The threat of China-US financial “decoupling” is becoming “clear and present”, Ding said.
Although a complete separation of the world’s two largest economies is unlikely, the administration of US President Donald Trump has been pushing for a partial decoupling in key areas related to trade, technology and financial activity.
Washington has unleashed a barrage of actions penalising China, including proposals to bar US listings of Chinese companies that fail to meet US accounting standards and bans on the Chinese-owned TikTok and WeChat apps. Further tension is expected in the run-up to US elections on November 3.
“A broad financial war has already started … the most lethal tactics have yet to be used,” Yu Yongding, an economist at the state-backed Chinese Academy of Social Sciences (CASS) who previously advised the PBOC, told Reuters.
Yu said the ultimate sanction would involve US seizures of China’s US assets – Beijing holds more than $1 trillion in US government debt – which would be difficult to implement and a self-inflicted wound for Washington.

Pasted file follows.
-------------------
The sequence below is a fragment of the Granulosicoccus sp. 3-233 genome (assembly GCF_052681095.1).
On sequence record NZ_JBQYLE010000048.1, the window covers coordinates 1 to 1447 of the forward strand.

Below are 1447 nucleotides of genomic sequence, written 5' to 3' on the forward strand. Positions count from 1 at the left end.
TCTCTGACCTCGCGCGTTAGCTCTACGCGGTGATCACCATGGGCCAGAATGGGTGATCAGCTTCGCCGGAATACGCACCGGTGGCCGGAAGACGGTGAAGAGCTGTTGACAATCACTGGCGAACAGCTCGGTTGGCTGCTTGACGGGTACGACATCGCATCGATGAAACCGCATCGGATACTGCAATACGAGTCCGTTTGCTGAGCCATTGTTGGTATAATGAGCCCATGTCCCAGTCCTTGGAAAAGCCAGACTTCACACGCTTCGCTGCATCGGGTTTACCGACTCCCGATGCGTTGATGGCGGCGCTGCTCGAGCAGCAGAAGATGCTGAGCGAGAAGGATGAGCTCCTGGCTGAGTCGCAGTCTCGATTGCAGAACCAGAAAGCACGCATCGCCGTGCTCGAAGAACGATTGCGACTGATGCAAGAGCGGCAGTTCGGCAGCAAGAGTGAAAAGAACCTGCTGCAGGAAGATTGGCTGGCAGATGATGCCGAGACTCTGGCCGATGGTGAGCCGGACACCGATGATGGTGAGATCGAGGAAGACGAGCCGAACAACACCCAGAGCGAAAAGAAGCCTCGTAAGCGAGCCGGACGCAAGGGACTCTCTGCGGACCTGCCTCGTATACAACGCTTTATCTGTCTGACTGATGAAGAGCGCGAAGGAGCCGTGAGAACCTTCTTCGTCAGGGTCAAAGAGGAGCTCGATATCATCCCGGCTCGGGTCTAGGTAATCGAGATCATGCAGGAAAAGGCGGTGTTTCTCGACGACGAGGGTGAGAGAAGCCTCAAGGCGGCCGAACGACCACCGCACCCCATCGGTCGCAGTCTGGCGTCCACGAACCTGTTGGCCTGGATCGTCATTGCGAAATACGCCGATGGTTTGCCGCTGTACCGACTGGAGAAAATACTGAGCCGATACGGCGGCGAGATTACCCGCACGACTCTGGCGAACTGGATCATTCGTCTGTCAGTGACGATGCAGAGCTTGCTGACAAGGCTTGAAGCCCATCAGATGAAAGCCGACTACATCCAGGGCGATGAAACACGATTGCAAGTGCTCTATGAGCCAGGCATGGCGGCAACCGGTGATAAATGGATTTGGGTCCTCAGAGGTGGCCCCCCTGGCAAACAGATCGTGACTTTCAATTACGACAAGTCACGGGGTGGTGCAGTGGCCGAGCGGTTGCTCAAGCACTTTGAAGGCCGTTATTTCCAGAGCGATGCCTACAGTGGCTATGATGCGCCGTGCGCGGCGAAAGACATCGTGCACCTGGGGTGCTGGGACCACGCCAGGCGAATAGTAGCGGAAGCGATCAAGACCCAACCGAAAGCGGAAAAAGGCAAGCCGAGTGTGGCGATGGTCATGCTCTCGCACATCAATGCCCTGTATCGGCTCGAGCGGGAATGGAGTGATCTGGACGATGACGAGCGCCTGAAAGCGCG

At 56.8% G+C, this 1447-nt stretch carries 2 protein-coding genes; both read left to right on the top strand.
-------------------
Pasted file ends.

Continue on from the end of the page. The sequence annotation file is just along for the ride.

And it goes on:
But calling US leaders “extremists”, Yu said a decoupling is not impossible, so China should make preparations.
The stakes are high. Any move by Washington to cut China off from the dollar system or retaliation by Beijing to sell a big chunk of US debt could roil financial markets and hurt the global economy, analysts said.
Fang Xinghai, a senior securities regulator, said China is vulnerable to US sanctions and should make “early” and “real” preparations. “Such things have already happened to many Russian businesses and financial institutions,” Fang told a forum in June organised by Chinese media outlet Caixin.
Guan Tao, former director of the international payments department of China’s State Administration of Foreign Exchange and now chief global economist at BOC International (China), also said Beijing should ready itself for decoupling.
“We have to mentally prepare that the United States could expel China from the dollar settlement system,” he told the Reuters news agency.
In a report he co-authored last month, Guan called for increased use of China’s yuan settlement system – the Cross-Border Interbank Payment System – in global trade. Most of China’s cross-border transactions are settled in dollars via the SWIFT system, which some say leaves it vulnerable.
After a five-year lull, Beijing is reviving its push to globalise the yuan.
The PBOC’s Shanghai head office last month urged financial institutions to expand yuan trade and prioritise local currency use in direct investment.